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Acer Labs pumps Nvidia TNT2 into Aladdin chipset

Mixed comments from analysts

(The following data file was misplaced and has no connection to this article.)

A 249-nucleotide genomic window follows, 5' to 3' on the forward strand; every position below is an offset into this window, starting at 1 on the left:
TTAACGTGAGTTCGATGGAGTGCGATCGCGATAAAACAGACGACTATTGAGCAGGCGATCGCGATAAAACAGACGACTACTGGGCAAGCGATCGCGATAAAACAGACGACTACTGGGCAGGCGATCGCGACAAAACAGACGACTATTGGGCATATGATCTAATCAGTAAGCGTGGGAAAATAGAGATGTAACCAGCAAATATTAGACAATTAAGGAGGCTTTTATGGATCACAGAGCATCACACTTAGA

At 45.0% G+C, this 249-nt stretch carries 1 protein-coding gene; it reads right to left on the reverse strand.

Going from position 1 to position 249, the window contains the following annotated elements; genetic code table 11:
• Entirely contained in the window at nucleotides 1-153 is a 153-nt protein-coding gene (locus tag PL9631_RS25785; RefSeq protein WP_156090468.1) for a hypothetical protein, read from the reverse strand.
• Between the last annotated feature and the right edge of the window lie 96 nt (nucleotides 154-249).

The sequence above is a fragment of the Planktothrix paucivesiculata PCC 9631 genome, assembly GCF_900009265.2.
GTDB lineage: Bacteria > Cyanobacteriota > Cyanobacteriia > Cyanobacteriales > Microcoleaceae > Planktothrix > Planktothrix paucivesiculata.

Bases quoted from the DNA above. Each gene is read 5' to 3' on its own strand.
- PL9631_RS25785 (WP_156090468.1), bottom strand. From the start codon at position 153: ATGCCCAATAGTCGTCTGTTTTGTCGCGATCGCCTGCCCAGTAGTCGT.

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A new product from chip maker Acer Labs Inc (ALi), is attracting mixed comments from industry watchers in the run up to the company's over-the-counter stock listing. "ALi definitely have the right product at the right moment," said Andrew Lin, an analyst at Jardine Fleming Taiwan. ALi's Aladdin TNT2 chipset combines the Taiwanese company's chipset technology with graphics expertise from Nvidia. The US company's TNT graphics chip is recognised as one of the most powerful low-cost 3D graphics chips. "This is definitely the direction to go," Lin concluded, "Their local competitors, SiS and VIA, are doing similar things. Arthur Hsieh, downstream electronics analyst at Taiwan Securities was less certain about the product. "Although they're announcing it now, it will still take some time to mass produce," he said, "but their competitors have products available now. Although Nvidia is pretty good in this field, how to integrate their technology into the core logic chipset is another barrier they have to overcome." Several local manufacturers of computer motherboards, such as Asustek Computer, Gigabyte Technology, Acer and ABit say they will use the Aladdin TNT2. Abit Computer, which makes between 200,000 and 300,000 motherboards per month, will use the chipset on a motherboard it is making for a foreign company, said public relations manager, Jeremy Smith. Such OEM (Original Equipment Manufacturer) products make up around 10 percent of Abit's monthly output, Smith said - but the company is trying to increase this figure to 30 per cent. Competing motherboard manufacturer, Epox would evaluate the chipset, said marketing manager Jeff Lin, but was waiting for ALi to demonstrate it, and provide technical data. Epox currently makes a motherboard with integrated graphics based around the Intel 810 chipset. Jardine Fleming's Andrew Lin believes ALi has picked a good time to move into an expanding market. "Right now their monthly production [of chipsets] is between 600,000 and 700,000 and they're looking to increase their market share in the fourth quarter." The market for products like the Aladdin TNT2 is growing very fast, he said. Data from Mercury Research suggests that more than 16 million PCs sold in the current financial year will use integrated graphics chips. Mercury predicts the figure will rise to 48 million next year. Lin said that ALi's product looked better than anything the competition currently had on offer. "Intel's 810 chipset is not doing very well." "It seems to me that the market's going to pick up and explode next year," Lin predicted, "they are also getting listed at the same time, so its definitely working out pretty well for them." Arthur Hsieh of Taiwan Securities, remains less optimistic about ALi's prospects in a very competitive market, describing it as a "pretty conservative" company. He said he believed that less than half of ALi's research staff were working on this project. "I don't think ALi is really serious about competing with the other chipset makers in this specific market segment." ALi was devoting more effort to DVD-related chips, he said. "They don't want to stay in the chipset market... because Intel still dominates it." However, Hsieh continued, "the DVD market is not so clear at this moment, while on the other hand they are still lagging behind the other chipset makers. They are not so good at either of these two markets." To ALi's advantage, he said, was the fact that they don't have plans to design CPUs or to build their own chip factory. In that sense, Hsieh said, ALi is a "safe play" for investors. ®

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